Thomas Wolf took that one for Wikipedia.
Can you remember anywhere in John Steinbeck’s fiction where he discusses San Francisco? Whole books about Monterey, but does he even mention the place? I couldn’t remember. A friend’s been working on Steinbeck’s letters, he couldn’t think of any mention either.
Turns out Steinbeck does talk about San Francisco in Travels with Charley in Search of America. The chapter begins:
I find it difficult to write about my native place, northern California. It should be easiest, because I knew that strip angled against the Pacific better than any place in the world. But I find it not one thing but many – one printed over another until the whole thing blurs.
He mentions growth:
I remember Salinas, the town of my birth, when it proudly announced four thousand citizens. Now it is eighty thousand and leaping pell mell on in mathematical progression – a hundred thousand in three years and perhaps two hundred thousand in ten, with no end in sight.
(The population of Salinas is, in 2022, 156,77.)
Then he writes some about mobile home parks, and property taxes, concluding:
We have in the past been forced into reluctant change by weather, calamity, and plague. Now the pressure comes from our biologic success as a species.
Then he gets going on San Francisco:
Once I knew the City very well, spent my attic days there, while others were being a lost generation in Paris. I fledged in San Francisco, climbed its hills, splet in its parks, worked on its docks, marched and shouted in its revolts. In a way I felt I owned the City as much as it owned me.
A city on hills has it over flat-land places. New York makes its own hills with craning buildings, but this gold and white acropolis rising wave on wave against the blue of the Pacific sky was a stunning thing, a painted thing like a picture of a medieval Italian city which can never have existed.
Steinbeck can’t stay though. He has to hurry on to Monterey to cast his absentee ballot (it’s 1960; he’s voting for John F. Kennedy).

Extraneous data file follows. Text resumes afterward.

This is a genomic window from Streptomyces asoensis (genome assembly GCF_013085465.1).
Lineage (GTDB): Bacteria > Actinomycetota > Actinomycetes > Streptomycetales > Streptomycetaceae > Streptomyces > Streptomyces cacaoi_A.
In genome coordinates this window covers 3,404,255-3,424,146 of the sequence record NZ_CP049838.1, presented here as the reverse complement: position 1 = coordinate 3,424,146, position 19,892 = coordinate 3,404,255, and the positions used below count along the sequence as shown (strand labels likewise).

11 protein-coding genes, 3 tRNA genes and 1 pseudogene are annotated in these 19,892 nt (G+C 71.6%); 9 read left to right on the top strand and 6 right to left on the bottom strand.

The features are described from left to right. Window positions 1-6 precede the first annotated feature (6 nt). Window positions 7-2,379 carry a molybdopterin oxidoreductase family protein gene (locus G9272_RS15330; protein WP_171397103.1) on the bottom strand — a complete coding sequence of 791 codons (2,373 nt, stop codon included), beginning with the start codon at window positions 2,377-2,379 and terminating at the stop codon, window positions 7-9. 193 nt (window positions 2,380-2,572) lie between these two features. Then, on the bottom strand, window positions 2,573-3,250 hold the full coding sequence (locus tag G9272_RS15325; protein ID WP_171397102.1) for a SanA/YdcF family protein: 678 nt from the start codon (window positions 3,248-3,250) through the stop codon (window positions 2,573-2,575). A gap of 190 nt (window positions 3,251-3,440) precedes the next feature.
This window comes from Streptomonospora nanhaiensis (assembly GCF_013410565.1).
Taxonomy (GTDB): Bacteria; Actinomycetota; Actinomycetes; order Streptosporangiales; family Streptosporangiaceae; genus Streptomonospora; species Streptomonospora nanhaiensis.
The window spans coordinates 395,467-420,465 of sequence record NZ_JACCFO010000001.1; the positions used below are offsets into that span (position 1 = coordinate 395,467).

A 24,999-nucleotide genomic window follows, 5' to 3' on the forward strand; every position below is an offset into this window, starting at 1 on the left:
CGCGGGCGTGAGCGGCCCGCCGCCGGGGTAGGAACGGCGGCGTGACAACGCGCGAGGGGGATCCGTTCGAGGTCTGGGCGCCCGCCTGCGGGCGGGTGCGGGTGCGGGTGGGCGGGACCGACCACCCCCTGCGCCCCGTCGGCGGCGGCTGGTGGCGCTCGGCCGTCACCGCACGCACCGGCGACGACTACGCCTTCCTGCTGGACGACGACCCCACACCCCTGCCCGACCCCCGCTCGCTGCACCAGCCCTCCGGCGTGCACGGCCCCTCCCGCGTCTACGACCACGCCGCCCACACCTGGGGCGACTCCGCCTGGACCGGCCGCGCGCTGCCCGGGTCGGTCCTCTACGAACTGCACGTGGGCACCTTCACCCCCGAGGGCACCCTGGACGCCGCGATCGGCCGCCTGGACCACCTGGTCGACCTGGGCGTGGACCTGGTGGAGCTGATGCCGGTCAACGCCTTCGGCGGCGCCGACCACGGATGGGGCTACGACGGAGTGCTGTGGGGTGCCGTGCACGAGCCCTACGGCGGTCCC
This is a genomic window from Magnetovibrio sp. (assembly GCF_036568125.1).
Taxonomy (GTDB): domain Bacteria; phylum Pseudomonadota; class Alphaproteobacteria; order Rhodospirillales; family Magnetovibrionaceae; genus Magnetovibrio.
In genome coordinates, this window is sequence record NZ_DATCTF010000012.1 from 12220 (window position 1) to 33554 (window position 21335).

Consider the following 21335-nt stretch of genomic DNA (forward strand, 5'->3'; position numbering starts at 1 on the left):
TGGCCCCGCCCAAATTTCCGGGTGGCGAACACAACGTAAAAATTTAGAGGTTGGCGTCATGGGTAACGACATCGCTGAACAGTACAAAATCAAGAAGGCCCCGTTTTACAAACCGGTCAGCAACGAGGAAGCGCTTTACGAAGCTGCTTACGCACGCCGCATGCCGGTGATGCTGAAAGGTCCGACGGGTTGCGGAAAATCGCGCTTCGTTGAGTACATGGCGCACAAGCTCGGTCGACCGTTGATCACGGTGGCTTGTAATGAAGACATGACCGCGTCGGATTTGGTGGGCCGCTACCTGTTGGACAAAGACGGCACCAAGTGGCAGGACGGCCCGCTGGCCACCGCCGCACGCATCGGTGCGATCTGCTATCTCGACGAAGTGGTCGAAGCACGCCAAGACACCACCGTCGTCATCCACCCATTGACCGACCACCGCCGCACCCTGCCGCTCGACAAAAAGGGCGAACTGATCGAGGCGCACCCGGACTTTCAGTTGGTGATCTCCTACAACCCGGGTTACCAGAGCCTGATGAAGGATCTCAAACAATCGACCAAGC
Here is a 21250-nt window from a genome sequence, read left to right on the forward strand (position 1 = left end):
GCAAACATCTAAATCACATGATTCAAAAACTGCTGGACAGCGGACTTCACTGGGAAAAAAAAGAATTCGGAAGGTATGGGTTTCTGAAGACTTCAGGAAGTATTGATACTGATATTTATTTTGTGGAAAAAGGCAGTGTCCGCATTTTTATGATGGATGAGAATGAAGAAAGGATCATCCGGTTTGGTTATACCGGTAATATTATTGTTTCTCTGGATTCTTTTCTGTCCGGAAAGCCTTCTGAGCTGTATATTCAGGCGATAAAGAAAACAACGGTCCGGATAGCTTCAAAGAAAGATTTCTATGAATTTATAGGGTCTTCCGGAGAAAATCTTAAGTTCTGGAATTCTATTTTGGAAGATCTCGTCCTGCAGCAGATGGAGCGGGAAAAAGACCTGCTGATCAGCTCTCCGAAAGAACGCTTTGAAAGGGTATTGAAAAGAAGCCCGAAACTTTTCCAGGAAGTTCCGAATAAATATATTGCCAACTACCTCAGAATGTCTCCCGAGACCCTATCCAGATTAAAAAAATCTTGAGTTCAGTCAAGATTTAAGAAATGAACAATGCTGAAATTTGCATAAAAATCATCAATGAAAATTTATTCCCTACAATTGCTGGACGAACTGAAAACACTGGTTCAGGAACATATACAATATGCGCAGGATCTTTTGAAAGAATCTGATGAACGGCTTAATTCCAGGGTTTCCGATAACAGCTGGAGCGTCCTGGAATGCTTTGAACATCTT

One of the things my father had going for himself is he talked to children like he talked to adults. Kids loved my father, because he didn’t talk down to them. They asked him a question, he gave a serious answer, he treated them as serious human beings.
My mom did the same thing, when I was young. She used to talk to me, even before I could talk, like I was an adult. I think that’s the right way to go about it.
I think so, too, especially if you expect your children to talk like adults. It’s really quite amazing what children will absorb if you give them the benefit of the doubt to understand that the intelligence is there. They may not be able to verbalize themselves completely, but comprehension is there.
And if you feel that someone is taking your question seriously, you’ll take the answer seriously, even if you don’t quite understand it all.
I’ve been really appreciating the lively conversation all 12,000-odd of you have been generating in the comments. If you know how to talk to children please discuss.
Bear in mind, though, Thom Steinbeck’s final warning:
Well what do you think it is about this letter that resonated with so many people, though? I mean, it was all across the internet, everyone was passing it along.
You can’t trust the internet for that, they’d pass along a car accident if they thought it was amusing!
(photo: “[Girl next to barn with chicken]” from the Library of Congress.)
In Shark’s life there had been no literary romance. At nineteen he took Katherine Mullock to three dances because she was available. This started the machine of precedent and he married her because her family and all of the neighbors expected it. Katherine was not pretty, but she had the firm freshness of a new weed, and the bridling vigor of a young mare. After her marriage she lost her vigor and her freshness as a flower does once it has received pollen. Her face sagged, her hips broadened, and she entered into her second destiny, that of work.
In his treatment of her, Shark was neither tender nor cruel. He governed her with the same gentle inflexibility he used on horses. Cruelty would have seemed to him as foolish as indulgence. He never talked to her as to human, never spoke of his hopes or thoughts or failures, of his paper wealth nor of the peach crop. Katherine would have been puzzled and worried if he had. Her life was sufficiently complicated without the added burden of another’s thoughts and problems.